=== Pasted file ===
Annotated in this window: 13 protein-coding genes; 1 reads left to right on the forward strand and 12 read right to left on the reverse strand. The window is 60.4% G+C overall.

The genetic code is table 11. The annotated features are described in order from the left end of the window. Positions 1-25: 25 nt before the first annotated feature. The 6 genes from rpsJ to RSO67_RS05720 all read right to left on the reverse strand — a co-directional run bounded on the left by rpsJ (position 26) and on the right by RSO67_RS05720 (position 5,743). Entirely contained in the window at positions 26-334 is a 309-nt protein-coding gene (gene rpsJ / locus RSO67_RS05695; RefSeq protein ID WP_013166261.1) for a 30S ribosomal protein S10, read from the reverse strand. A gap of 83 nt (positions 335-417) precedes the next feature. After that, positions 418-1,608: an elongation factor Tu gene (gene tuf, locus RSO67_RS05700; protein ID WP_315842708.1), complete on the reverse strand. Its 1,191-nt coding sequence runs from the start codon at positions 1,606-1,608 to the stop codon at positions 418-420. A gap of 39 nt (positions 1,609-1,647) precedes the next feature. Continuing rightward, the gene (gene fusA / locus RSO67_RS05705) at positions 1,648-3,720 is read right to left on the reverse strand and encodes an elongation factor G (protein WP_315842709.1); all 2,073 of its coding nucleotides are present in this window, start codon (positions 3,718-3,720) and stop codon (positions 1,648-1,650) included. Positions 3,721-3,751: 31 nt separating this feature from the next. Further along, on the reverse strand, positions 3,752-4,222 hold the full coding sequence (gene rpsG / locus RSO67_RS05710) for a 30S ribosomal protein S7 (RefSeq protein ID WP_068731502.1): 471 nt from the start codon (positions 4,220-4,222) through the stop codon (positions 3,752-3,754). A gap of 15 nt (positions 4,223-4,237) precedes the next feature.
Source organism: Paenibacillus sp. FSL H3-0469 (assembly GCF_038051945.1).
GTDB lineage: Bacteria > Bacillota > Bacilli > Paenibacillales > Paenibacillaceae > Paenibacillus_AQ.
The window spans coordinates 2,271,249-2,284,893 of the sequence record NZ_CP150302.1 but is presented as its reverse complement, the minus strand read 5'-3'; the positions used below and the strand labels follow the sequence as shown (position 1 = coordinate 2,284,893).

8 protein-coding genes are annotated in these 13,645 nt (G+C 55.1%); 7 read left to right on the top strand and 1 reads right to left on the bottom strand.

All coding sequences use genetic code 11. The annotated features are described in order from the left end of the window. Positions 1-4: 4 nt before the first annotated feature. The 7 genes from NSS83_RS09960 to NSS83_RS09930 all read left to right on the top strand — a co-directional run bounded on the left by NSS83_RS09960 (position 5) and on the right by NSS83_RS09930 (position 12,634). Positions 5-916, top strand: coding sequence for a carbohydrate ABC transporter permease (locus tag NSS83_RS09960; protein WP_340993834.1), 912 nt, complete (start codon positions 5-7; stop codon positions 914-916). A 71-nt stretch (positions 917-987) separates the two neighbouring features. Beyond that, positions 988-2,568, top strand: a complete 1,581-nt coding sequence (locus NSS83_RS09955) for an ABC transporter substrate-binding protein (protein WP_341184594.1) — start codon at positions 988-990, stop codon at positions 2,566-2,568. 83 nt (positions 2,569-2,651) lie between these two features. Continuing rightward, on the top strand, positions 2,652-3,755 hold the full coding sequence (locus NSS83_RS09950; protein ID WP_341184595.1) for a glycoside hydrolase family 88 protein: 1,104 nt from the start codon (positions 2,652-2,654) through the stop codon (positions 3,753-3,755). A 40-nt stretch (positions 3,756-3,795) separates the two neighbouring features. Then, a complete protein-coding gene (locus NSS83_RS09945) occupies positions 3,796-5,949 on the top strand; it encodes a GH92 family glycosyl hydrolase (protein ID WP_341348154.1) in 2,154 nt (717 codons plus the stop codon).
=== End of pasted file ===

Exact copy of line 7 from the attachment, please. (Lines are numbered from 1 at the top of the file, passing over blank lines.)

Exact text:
All coding sequences use genetic code 11. The annotated features are described in order from the left end of the window. Positions 1-4: 4 nt before the first annotated feature. The 7 genes from NSS83_RS09960 to NSS83_RS09930 all read left to right on the top strand — a co-directional run bounded on the left by NSS83_RS09960 (position 5) and on the right by NSS83_RS09930 (position 12,634). Positions 5-916, top strand: coding sequence for a carbohydrate ABC transporter permease (locus tag NSS83_RS09960; protein WP_340993834.1), 912 nt, complete (start codon positions 5-7; stop codon positions 914-916). A 71-nt stretch (positions 917-987) separates the two neighbouring features. Beyond that, positions 988-2,568, top strand: a complete 1,581-nt coding sequence (locus NSS83_RS09955) for an ABC transporter substrate-binding protein (protein WP_341184594.1) — start codon at positions 988-990, stop codon at positions 2,566-2,568. 83 nt (positions 2,569-2,651) lie between these two features. Continuing rightward, on the top strand, positions 2,652-3,755 hold the full coding sequence (locus NSS83_RS09950; protein ID WP_341184595.1) for a glycoside hydrolase family 88 protein: 1,104 nt from the start codon (positions 2,652-2,654) through the stop codon (positions 3,753-3,755). A 40-nt stretch (positions 3,756-3,795) separates the two neighbouring features. Then, a complete protein-coding gene (locus NSS83_RS09945) occupies positions 3,796-5,949 on the top strand; it encodes a GH92 family glycosyl hydrolase (protein ID WP_341348154.1) in 2,154 nt (717 codons plus the stop codon).